Charles Darwin described the eye as one of the greatest challenges to his theory. How could he explain it? The eye, after all, is simply incompatible with evolution. "To suppose," he admitted, "that the eye with all its inimitable contrivances . . . could have been formed by natural selection, seems, I freely confess, absurd in the highest degree" (The Origin of Species, 1859, Masterpieces of Science Edition, 1958, p. 146).
Jesus said that "the lamp of the body is the eye" (Matthew 6:22).
The human eye possesses 130 million light-sensitive rods and cones that convert light into chemical impulses. These signals travel at a rate of a billion per second to the brain.
The essential problem for Darwinists is how so many intricate components could have independently evolved to work together perfectly when, if a single component didn't function perfectly, nothing would work at all.
Think about it. Partial transitional structures are no aid to a creature's survival and may even be a hindrance. If they are a hindrance, no further gradual development would occur because the creature would, according to advocates of natural selection, be less apt to survive than the other creatures around him. What good is half a wing or an eye without a retina? Consequently, either such structures as feathered wings must have appeared all at once, either by absurdly implausible massive mutations ("hopeful monsters," as scientists refer to such hypothetical creatures) or by creation.
"Now it is quite evident," says Francis Hitching, "that if the slightest thing goes wrong en route—if the cornea is fuzzy, or the pupil fails to dilate, or the lens becomes opaque, or the focusing goes wrong—then a recognizable image is not formed. The eye either functions as a whole, or not at all.
"So how did it come to evolve by slow, steady, infinitesimally small Darwinian improvements? Is it really possible that thousands upon thousands of lucky chance mutations happened coincidentally so that the lens and the retina, which cannot work without each other, evolved in synchrony? What survival value can there be in an eye that doesn't see?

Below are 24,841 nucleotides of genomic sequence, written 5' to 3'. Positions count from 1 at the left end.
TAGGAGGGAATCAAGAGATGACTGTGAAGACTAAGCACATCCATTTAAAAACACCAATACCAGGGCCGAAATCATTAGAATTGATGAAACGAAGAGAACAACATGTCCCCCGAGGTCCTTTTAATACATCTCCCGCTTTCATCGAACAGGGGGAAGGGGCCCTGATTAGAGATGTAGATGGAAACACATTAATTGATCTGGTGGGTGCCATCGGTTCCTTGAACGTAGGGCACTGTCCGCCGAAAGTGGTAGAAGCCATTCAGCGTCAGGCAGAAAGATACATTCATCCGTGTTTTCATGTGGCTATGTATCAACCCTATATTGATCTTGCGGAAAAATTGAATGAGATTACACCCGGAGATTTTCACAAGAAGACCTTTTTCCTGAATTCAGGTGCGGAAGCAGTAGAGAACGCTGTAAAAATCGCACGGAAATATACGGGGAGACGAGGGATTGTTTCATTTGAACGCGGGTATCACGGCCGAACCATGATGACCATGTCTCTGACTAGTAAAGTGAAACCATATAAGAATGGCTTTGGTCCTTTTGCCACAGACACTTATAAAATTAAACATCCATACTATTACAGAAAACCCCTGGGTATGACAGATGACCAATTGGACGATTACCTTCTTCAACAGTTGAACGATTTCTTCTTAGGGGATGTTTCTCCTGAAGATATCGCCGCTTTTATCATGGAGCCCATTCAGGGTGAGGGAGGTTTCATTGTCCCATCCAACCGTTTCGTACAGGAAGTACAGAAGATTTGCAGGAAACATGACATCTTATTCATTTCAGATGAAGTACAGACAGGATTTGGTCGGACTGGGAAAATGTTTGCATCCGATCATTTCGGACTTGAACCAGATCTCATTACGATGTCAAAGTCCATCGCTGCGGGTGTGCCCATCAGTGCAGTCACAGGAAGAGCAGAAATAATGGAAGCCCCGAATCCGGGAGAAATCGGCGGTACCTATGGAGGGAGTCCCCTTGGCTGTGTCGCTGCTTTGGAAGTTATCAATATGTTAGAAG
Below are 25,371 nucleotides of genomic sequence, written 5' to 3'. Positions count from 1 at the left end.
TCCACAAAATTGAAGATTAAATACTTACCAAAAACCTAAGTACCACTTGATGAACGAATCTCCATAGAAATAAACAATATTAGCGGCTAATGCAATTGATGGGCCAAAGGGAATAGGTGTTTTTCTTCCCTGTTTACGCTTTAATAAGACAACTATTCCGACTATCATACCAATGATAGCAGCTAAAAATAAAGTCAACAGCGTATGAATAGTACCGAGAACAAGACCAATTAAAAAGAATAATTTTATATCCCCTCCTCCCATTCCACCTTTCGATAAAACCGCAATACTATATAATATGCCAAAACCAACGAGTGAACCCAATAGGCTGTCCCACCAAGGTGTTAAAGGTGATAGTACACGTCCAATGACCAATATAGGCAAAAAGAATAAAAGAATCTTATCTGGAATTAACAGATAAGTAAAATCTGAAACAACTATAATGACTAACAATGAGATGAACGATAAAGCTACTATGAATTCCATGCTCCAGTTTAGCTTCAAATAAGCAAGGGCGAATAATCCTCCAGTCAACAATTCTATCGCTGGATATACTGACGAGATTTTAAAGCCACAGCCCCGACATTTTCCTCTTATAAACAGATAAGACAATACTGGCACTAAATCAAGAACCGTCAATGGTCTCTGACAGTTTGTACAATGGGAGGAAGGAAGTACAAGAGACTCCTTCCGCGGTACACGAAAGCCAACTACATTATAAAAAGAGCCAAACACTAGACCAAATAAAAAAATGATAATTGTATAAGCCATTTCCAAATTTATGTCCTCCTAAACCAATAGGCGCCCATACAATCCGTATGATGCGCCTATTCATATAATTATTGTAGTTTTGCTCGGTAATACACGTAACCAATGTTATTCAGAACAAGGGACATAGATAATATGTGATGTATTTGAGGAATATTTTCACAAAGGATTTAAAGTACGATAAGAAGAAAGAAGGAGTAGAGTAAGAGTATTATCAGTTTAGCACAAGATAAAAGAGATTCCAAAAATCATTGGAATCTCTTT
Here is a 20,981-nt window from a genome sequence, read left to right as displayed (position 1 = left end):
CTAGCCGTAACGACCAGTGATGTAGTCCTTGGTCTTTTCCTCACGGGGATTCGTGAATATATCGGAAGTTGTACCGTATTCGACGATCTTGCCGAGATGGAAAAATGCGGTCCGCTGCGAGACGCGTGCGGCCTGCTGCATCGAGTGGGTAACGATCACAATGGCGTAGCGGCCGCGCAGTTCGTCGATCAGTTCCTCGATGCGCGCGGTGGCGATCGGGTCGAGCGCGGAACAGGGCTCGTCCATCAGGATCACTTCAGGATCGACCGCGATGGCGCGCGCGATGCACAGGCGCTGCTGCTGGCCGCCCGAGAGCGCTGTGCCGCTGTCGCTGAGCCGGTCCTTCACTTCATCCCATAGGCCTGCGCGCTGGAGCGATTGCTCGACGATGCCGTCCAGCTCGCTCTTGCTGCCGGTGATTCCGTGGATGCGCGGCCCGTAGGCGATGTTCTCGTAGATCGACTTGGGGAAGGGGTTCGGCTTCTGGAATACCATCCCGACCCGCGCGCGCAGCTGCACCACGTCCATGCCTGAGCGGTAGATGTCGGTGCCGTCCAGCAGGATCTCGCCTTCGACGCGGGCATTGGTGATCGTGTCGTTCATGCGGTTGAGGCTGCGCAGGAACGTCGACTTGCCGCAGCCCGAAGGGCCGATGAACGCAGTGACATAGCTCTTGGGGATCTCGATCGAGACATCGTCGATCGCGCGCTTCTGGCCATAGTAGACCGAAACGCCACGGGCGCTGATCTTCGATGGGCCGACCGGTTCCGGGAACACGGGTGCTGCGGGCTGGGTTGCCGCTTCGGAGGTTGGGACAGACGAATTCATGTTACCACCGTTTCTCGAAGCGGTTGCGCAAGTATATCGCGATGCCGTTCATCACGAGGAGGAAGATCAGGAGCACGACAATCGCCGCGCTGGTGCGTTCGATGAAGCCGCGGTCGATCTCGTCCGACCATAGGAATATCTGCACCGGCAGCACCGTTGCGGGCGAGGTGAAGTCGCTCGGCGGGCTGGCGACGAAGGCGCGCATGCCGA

"Small wonder that it troubled Darwin. 'To this day the eye makes me shudder,' [Darwin] wrote to his botanist friend Asa Gray in February, 1860" (The Neck of the Giraffe, 1982, p. 86).
Incredible as the eye is, consider that we have not one but two of them. This matched pair, coupled with an interpretive center in the brain, allows us to determine distances to the objects we see. Our eyes also have the ability to focus automatically by elongating or compressing themselves. They are also inset beneath a bony brow that, along with automatic shutters in the form of eyelids, provide protection for these intricate and delicate organs.
Darwin should have considered two passages in the Bible. "The hearing ear and the seeing eye, the Lord has made them both," wrote King Solomon (Proverbs 20:12). And Psalm 94:9 asks: "He who planted the ear, shall He not hear? He who formed the eye, shall He not see?"
The same can be said of the brain, nose, palate and dozens of other complex and highly developed organs in any human being or animal. It would take a quantum leap of faith to think all this just evolved. Yet that is commonly taught and accepted.
After reviewing the improbability of such organs arising in nature from an evolutionary process, Professor H.S. Lipson, a member of the British Institute of Physics, wrote in 1980: "We must go further than this and admit that the only acceptable explanation is creation. I know that this is anathema to physicists, as indeed it is to me, but we must not reject a theory that we do not like if the experimental evidence supports it" (Physics Bulletin, Vol. 30, p. 140).